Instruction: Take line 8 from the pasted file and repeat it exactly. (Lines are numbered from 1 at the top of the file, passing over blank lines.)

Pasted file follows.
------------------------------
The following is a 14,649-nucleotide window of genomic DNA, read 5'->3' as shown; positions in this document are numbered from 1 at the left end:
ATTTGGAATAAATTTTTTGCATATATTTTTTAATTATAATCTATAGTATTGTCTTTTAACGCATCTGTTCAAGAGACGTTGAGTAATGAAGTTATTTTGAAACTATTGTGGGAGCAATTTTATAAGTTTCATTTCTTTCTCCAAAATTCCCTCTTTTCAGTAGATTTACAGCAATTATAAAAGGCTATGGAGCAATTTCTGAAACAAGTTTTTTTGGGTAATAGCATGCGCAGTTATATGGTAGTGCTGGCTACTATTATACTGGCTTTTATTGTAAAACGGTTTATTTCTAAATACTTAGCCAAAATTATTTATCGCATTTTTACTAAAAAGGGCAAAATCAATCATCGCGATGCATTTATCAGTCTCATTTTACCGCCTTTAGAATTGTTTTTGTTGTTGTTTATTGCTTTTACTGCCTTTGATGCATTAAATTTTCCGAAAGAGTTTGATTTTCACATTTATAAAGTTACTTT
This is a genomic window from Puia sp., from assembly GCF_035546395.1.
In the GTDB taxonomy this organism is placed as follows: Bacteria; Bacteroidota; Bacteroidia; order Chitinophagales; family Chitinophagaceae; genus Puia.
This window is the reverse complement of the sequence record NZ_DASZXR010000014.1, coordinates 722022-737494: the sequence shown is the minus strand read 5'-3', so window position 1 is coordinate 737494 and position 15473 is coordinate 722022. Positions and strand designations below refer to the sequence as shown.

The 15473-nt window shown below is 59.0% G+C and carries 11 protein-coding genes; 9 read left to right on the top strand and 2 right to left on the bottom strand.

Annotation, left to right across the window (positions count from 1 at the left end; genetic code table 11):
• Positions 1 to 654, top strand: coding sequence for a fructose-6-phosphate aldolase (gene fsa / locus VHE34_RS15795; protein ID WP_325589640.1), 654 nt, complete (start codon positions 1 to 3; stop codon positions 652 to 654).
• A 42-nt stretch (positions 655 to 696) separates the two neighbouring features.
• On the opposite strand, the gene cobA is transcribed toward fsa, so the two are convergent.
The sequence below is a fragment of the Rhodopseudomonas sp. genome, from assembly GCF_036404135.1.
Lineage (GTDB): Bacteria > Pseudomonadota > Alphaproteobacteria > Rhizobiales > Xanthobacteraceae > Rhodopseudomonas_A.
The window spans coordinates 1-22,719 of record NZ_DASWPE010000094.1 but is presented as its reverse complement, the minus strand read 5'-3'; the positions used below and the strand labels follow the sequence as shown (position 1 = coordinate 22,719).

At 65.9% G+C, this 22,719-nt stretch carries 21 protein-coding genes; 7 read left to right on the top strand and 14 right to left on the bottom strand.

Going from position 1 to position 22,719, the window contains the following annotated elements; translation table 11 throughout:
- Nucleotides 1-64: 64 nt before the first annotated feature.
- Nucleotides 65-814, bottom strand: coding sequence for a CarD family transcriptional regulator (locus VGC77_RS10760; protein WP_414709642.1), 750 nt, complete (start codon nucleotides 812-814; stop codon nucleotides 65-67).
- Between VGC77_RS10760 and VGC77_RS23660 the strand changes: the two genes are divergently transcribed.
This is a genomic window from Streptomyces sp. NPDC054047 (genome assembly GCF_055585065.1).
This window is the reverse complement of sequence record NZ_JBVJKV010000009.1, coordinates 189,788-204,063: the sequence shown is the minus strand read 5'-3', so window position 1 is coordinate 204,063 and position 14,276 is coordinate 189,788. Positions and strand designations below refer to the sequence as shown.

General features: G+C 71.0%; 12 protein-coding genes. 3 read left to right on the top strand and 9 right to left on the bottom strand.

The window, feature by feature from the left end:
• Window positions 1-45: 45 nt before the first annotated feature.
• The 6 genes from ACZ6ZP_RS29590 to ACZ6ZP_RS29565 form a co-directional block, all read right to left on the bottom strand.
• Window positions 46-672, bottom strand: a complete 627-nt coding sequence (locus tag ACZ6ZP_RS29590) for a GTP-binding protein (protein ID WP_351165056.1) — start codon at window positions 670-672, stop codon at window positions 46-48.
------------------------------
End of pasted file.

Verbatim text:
• Positions 1 to 654, top strand: coding sequence for a fructose-6-phosphate aldolase (gene fsa / locus VHE34_RS15795; protein ID WP_325589640.1), 654 nt, complete (start codon positions 1 to 3; stop codon positions 652 to 654).